Government left looking out of touch on water issues

EDITORIAL

What could be described as the week of water was also a welcome bonus for Opposition parties that detected a major weakness for the Government as it grapples with a complex problem.

A week of public gatherings calling for clean water showed the depth of feeling on this subject. The Government’s sustainable water policy has failed to impress many New Zealanders.

The immediate rallying cry was over bottled New Zealand water being exported to other countries for what could only be described as a pittance for the nation. The Greens were quickly joined by Labour and New Zealand First to chastise the Government and call for the manufacturers to pay for this precious resource.

Environment Minister Nick Smith sent all the wrong signals by appearing on television saying he was not really worried about the situation because New Zealand used only 2 percent of its available water. This might be true but his manner would have infuriated many viewers who had just seen reports of Chinese interests getting millions of litres of water for the cost of a resource consent.

Prime Minister Bill English moved to cover the gap initially with a statement that the Government would look at the situation, a response that would not be good enough for many. Then in an interview with Radio New Zealand this morning he said it would not be possible to change the relative law before the election, despite suggestions that it could cost votes.

For a century New Zealand common law had been that nobody owned the water — changing that would not be a simple matter, English said.

Instead the Government had “worked hard for six or seven years” and focused on raising the quality of fresh water, with the help of the Land and Water Forum which had brought competing interests together.

It is a reasoned and logical response that is typical of the practical and methodical English, but it has left the Government vulnerable. The Opposition are going to concentrate on this issue all the way to September.

What could be described as the week of water was also a welcome bonus for Opposition parties that detected a major weakness for the Government as it grapples with a complex problem.

A week of public gatherings calling for clean water showed the depth of feeling on this subject. The Government’s sustainable water policy has failed to impress many New Zealanders.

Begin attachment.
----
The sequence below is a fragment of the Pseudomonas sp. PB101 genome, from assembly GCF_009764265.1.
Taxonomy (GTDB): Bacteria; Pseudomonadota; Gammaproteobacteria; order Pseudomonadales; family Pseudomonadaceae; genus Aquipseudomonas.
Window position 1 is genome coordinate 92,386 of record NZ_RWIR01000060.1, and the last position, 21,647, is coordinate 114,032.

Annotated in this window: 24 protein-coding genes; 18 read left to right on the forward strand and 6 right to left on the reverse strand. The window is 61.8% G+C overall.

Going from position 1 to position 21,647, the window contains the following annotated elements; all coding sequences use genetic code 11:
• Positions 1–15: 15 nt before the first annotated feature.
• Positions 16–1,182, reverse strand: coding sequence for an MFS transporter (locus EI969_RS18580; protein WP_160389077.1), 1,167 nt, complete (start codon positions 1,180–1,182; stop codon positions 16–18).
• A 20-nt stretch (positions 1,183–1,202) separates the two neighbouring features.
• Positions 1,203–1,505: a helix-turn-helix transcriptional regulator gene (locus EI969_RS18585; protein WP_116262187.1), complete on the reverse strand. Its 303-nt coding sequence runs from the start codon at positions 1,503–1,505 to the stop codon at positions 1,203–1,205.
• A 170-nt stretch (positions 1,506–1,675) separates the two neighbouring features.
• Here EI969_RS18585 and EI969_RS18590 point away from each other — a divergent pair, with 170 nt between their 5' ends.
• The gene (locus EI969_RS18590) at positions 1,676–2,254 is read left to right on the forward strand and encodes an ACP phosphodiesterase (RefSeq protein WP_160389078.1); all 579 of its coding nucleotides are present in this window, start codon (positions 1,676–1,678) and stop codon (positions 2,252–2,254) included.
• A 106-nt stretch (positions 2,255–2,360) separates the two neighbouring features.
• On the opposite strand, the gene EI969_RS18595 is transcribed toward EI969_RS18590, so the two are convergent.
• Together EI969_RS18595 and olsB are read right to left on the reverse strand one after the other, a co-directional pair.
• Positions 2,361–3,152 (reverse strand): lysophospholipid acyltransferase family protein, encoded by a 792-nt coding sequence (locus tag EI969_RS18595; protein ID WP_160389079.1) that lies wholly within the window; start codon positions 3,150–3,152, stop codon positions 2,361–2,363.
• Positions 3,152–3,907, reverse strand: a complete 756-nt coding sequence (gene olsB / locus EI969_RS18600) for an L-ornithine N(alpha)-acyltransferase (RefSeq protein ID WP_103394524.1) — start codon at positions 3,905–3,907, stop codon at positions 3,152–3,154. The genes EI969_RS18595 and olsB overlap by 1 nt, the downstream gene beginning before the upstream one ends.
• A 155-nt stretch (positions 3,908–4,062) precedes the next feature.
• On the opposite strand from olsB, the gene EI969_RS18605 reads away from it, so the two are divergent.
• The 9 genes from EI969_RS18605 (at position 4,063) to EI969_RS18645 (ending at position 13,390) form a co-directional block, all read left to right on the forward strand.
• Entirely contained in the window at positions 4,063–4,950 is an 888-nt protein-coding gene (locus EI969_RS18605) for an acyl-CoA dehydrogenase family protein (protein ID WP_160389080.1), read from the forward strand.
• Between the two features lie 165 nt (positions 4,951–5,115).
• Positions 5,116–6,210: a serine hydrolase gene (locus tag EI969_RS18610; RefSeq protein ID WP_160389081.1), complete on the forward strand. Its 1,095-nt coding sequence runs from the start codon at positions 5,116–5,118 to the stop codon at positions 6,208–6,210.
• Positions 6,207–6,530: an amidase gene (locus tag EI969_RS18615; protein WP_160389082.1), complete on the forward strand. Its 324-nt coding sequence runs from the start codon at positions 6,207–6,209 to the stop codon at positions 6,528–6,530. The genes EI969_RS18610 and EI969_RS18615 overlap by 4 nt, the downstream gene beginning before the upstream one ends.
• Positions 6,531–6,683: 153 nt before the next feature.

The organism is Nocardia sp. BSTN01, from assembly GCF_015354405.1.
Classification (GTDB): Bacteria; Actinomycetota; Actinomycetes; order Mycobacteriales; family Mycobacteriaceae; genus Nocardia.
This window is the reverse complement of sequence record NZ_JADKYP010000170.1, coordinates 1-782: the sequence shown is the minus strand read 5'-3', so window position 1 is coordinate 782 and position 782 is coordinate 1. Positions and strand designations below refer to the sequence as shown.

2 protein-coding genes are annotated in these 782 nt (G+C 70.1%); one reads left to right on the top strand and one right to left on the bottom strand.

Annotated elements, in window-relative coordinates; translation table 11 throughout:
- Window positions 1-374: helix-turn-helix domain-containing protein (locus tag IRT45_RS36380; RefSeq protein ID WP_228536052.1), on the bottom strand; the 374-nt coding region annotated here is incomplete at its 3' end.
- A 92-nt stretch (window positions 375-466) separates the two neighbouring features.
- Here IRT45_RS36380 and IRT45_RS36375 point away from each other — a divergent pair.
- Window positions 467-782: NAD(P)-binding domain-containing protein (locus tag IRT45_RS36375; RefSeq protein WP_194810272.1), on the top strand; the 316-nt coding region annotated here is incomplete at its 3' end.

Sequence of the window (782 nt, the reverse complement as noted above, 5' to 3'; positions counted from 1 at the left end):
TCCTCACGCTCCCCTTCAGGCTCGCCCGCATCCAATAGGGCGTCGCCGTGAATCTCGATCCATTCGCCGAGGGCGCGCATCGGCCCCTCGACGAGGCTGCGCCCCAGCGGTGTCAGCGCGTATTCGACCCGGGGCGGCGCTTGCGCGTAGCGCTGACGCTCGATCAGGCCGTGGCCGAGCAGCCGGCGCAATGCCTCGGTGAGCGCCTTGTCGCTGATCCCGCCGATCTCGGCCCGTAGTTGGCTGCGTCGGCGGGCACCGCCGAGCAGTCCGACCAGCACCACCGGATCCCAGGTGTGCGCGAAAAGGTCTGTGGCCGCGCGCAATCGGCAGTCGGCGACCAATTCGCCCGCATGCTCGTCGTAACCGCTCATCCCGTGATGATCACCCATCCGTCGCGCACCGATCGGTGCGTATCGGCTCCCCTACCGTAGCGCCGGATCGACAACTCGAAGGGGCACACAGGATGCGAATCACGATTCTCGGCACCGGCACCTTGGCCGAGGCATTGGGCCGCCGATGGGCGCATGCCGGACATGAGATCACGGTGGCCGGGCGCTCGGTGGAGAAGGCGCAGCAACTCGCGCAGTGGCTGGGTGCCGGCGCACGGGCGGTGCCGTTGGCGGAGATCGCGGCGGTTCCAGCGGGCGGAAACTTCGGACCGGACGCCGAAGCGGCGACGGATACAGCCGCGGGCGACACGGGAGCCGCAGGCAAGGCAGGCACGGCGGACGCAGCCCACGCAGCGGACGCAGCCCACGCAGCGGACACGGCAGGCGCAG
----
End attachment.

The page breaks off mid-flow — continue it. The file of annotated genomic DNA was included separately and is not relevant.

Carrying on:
The immediate rallying cry was over bottled New Zealand water being exported to other countries for what could only be described as a pittance for the nation. The Greens were quickly joined by Labour and New Zealand First to chastise the Government and call for the manufacturers to pay for this precious resource.

Environment Minister Nick Smith sent all the wrong signals by appearing on television saying he was not really worried about the situation because New Zealand used only 2 percent of its available water. This might be true but his manner would have infuriated many viewers who had just seen reports of Chinese interests getting millions of litres of water for the cost of a resource consent.

Prime Minister Bill English moved to cover the gap initially with a statement that the Government would look at the situation, a response that would not be good enough for many. Then in an interview with Radio New Zealand this morning he said it would not be possible to change the relative law before the election, despite suggestions that it could cost votes.

For a century New Zealand common law had been that nobody owned the water — changing that would not be a simple matter, English said.

Instead the Government had “worked hard for six or seven years” and focused on raising the quality of fresh water, with the help of the Land and Water Forum which had brought competing interests together.

It is a reasoned and logical response that is typical of the practical and methodical English, but it has left the Government vulnerable. The Opposition are going to concentrate on this issue all the way to September.

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Bob Hughes - 6 months ago
Indeed, the Government is certainly out of touch.
First, I seldom purchase liquid in polythene or plastic containers, not even milk.
To me water taken from our New Zealand sources is of a lesser environmental crime than the production of the millions or billions of polythene containers in which it will be placed and transported.
Most plastic bottles won?t ever be recycled. The environmentally-unfriendly product will be plastic for over 1000 years. If incinerated, the the toxic fumes will do damage also.
American findings: It takes 1.5 million barrels of oil to create the supply of bottles for their local market. Landfills there now contain 2 million tonnes of discarded water bottles.
We have not yet counted the fossil fuel and other greenhouse gases output getting the final product to markets, and there is much more.
This last fact alone needs to be contemplated ? selling water overseas to end up in plastic bottles is extremely environmentally unfriendly in every imaginable way.
The sale of our precious water for bottling is against New Zealand?s Paris climate change promises.
It is election year and again our National-led Government shows extreme weakness on environmental values.
See: www.thewaterproject.org/bottled-water/bottled_water_wasteful